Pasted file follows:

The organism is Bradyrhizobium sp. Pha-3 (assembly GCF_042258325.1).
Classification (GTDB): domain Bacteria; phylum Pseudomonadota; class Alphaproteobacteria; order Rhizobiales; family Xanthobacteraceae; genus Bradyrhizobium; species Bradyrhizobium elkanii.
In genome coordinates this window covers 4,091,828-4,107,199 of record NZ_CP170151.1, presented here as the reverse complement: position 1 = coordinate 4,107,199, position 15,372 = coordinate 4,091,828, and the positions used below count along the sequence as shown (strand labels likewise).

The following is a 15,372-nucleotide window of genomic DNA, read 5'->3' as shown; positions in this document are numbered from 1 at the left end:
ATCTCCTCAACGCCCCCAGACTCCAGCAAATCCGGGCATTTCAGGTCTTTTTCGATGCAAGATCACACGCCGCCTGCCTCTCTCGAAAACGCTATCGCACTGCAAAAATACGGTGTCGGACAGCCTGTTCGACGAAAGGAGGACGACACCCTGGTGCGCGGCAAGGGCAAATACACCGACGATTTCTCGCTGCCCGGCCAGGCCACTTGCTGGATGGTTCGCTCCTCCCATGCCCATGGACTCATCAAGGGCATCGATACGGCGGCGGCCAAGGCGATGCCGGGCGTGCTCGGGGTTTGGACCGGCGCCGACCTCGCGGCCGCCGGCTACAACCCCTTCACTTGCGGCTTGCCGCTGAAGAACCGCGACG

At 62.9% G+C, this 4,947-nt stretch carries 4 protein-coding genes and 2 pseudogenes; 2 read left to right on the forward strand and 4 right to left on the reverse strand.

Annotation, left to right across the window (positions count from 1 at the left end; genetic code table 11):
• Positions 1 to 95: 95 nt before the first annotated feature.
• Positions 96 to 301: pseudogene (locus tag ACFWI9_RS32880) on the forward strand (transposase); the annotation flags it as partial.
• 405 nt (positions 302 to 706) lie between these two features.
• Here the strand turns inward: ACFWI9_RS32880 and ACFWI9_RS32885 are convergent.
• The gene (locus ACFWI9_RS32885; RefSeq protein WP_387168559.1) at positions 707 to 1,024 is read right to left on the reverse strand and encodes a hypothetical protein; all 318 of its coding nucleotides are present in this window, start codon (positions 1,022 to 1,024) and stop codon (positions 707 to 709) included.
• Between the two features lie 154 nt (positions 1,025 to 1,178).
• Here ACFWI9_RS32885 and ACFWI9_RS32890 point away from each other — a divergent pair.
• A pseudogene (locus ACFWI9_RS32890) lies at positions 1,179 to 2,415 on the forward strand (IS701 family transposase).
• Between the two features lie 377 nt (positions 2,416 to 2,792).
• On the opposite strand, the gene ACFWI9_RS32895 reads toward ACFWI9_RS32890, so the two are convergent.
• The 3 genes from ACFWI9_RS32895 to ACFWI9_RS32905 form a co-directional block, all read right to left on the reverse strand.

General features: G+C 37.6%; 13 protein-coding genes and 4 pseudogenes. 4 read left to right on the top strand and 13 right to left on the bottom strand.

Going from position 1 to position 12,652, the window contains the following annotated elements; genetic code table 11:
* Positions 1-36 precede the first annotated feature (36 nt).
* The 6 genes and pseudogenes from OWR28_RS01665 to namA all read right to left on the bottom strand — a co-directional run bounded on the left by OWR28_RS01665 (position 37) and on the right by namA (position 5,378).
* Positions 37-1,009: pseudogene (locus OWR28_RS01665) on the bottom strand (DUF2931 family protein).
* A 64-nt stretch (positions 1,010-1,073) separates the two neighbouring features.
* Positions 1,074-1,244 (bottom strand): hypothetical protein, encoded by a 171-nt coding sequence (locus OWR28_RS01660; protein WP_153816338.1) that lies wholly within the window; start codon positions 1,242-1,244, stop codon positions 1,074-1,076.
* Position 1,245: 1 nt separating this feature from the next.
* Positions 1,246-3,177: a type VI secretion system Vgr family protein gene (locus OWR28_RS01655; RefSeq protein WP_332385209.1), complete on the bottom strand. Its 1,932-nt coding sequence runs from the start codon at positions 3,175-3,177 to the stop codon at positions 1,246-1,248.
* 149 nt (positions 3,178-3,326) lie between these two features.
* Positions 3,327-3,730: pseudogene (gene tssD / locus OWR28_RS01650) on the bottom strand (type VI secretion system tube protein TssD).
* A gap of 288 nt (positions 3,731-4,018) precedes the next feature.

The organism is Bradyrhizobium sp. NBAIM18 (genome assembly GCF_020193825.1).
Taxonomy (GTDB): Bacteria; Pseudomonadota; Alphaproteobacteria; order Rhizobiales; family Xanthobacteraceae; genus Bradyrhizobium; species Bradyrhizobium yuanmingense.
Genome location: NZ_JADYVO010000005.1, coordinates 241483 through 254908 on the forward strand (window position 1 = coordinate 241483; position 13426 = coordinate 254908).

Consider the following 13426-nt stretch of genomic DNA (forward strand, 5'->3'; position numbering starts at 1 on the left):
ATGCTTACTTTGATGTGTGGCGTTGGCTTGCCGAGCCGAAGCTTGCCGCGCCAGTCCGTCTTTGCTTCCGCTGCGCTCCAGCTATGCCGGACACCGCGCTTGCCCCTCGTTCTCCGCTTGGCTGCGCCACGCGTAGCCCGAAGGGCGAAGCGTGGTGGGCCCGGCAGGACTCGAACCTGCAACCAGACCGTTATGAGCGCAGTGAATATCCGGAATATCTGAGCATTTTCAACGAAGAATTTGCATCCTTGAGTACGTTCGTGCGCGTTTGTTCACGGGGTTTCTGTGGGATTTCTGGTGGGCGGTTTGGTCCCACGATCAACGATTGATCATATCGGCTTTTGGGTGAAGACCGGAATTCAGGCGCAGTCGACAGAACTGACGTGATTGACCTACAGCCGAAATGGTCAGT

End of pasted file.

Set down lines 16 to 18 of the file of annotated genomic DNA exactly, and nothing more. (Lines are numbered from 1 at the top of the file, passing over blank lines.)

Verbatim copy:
• Between the two features lie 377 nt (positions 2,416 to 2,792).
• On the opposite strand, the gene ACFWI9_RS32895 reads toward ACFWI9_RS32890, so the two are convergent.
• The 3 genes from ACFWI9_RS32895 to ACFWI9_RS32905 form a co-directional block, all read right to left on the reverse strand.